The original poster is correct in pointing out that Nikon consistently sets "native" ISO ranges at what they feel is acceptable and makes the remainder "extended ranges marked High 1 and so forth without listing the ISO numbers. If Nikon's conventions and ratings are consistent generation to generation then Nikon has made more progress (more than a stop?) with the D5 and D500 generation than we usually see in one generation (less than a stop). The question is why? What accounts for this additional improvement in ISO? If the ratings are based on jpg images it could be both an improved sensor and improved software noise reduction. However, if the ratings are based on RAW files it would have to be just an improved sensor. We don't know how Nikon produces its ratings. If the two new sensors were BSI (back side illuminated) you would expect Nikon to mention this in their press releases and they do not so I think we must assume for now that they are not BSI sensors. I will watch this thread because I too am very interested in what real gain Nikon has achieved and how they have achieved it.
  • manhattanboymanhattanboy Posts: 1,000Member
    That source I linked seems to think that the D5 and D500 sensors were significantly different designs. Both appear to be Sony/Renases (I spelled that wrong but forgive me) though, and that is what the booth at CES also claimed.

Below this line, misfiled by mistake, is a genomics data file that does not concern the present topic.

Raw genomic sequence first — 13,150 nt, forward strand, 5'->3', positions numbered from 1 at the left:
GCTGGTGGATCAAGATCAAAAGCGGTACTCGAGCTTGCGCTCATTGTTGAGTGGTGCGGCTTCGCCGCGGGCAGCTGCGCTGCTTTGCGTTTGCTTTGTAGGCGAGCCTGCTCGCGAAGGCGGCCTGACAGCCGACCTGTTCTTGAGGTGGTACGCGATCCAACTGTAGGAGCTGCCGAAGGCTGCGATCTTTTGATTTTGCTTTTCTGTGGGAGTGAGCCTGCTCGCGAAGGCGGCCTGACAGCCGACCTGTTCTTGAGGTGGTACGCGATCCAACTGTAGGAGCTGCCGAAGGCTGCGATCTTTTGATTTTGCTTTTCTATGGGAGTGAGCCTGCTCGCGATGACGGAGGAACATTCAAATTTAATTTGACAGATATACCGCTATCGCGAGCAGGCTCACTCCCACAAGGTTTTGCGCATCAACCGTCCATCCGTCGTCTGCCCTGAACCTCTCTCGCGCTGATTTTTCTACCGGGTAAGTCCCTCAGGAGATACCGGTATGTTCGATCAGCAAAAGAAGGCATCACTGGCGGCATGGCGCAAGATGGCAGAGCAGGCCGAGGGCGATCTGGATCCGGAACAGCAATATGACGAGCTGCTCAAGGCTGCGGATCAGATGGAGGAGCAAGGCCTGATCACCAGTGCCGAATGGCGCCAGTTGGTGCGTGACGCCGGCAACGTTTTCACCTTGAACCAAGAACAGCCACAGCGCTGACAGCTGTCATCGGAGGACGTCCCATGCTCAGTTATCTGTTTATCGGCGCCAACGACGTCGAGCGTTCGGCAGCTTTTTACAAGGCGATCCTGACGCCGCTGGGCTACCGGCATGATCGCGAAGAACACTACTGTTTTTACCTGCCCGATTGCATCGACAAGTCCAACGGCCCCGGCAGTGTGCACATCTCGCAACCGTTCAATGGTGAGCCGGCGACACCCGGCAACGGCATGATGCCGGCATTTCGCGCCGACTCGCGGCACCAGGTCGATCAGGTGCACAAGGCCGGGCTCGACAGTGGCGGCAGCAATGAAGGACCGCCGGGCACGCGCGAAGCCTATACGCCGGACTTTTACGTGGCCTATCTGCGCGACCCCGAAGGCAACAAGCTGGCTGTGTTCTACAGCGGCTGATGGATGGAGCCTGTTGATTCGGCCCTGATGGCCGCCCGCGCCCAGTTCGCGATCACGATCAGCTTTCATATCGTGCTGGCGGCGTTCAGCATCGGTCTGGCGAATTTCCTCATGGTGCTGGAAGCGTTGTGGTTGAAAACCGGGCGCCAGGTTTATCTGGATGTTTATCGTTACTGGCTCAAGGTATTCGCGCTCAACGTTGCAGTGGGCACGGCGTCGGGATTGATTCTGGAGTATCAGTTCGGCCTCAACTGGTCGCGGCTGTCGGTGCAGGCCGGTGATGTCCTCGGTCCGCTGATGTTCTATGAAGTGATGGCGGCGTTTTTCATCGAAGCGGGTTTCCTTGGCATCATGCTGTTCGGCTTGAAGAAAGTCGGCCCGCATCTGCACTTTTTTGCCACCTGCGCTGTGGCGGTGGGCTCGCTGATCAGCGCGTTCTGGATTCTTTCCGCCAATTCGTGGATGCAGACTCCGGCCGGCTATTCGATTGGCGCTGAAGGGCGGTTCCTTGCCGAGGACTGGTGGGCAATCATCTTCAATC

• spraynprayspraynpray Posts: 6,072Moderator
    BSI is supposed to be a huge step improvement for Hi ISO from what I have read, so I am hoping for a big real-world increase in IQ at medium high ISO's. We will see though. It will only be a big improvement in really low light performance that will make me want one now.

    Personally, I have become dispirited with any others reporting and on a topic like this, I would only trust a side-by-side comparison shoot with my D750 like I did for the D7100 with my D7000. These days most bloggers just quickly read around the net and regurgitate the info or worse still add their own distortion based on their own baggage. The 'best' way to shoot nightscapes as printed in magazines and on 99% of blogs is a case in point.

    It must go: Click - chimp - "hmmm, that worked - hey I'm an expert! Must do a blog or a video with quirky behaviour for my fans". Yikes.
    Always learning.